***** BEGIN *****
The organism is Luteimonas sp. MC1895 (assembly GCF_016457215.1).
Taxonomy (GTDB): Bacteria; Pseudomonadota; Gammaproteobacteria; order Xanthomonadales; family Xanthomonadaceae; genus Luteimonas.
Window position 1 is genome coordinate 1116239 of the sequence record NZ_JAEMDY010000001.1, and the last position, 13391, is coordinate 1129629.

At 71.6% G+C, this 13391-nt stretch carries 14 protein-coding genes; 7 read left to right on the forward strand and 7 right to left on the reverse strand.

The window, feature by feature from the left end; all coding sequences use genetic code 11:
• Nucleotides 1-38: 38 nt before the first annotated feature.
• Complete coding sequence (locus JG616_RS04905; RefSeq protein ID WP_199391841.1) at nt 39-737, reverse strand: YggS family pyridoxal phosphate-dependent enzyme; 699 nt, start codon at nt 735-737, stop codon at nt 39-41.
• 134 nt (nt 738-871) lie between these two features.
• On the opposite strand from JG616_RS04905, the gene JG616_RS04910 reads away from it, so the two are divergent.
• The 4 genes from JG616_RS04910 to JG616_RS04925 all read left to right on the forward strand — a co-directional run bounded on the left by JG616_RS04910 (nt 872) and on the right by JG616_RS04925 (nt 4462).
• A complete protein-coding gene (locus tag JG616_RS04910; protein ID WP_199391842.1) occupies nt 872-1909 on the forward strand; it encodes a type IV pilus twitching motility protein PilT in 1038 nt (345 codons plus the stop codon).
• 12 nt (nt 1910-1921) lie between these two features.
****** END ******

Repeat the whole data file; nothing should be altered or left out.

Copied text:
The organism is Luteimonas sp. MC1895 (assembly GCF_016457215.1).
Taxonomy (GTDB): Bacteria; Pseudomonadota; Gammaproteobacteria; order Xanthomonadales; family Xanthomonadaceae; genus Luteimonas.
Window position 1 is genome coordinate 1116239 of the sequence record NZ_JAEMDY010000001.1, and the last position, 13391, is coordinate 1129629.

At 71.6% G+C, this 13391-nt stretch carries 14 protein-coding genes; 7 read left to right on the forward strand and 7 right to left on the reverse strand.

The window, feature by feature from the left end; all coding sequences use genetic code 11:
• Nucleotides 1-38: 38 nt before the first annotated feature.
• Complete coding sequence (locus JG616_RS04905; RefSeq protein ID WP_199391841.1) at nt 39-737, reverse strand: YggS family pyridoxal phosphate-dependent enzyme; 699 nt, start codon at nt 735-737, stop codon at nt 39-41.
• 134 nt (nt 738-871) lie between these two features.
• On the opposite strand from JG616_RS04905, the gene JG616_RS04910 reads away from it, so the two are divergent.
• The 4 genes from JG616_RS04910 to JG616_RS04925 all read left to right on the forward strand — a co-directional run bounded on the left by JG616_RS04910 (nt 872) and on the right by JG616_RS04925 (nt 4462).
• A complete protein-coding gene (locus tag JG616_RS04910; protein ID WP_199391842.1) occupies nt 872-1909 on the forward strand; it encodes a type IV pilus twitching motility protein PilT in 1038 nt (345 codons plus the stop codon).
• 12 nt (nt 1910-1921) lie between these two features.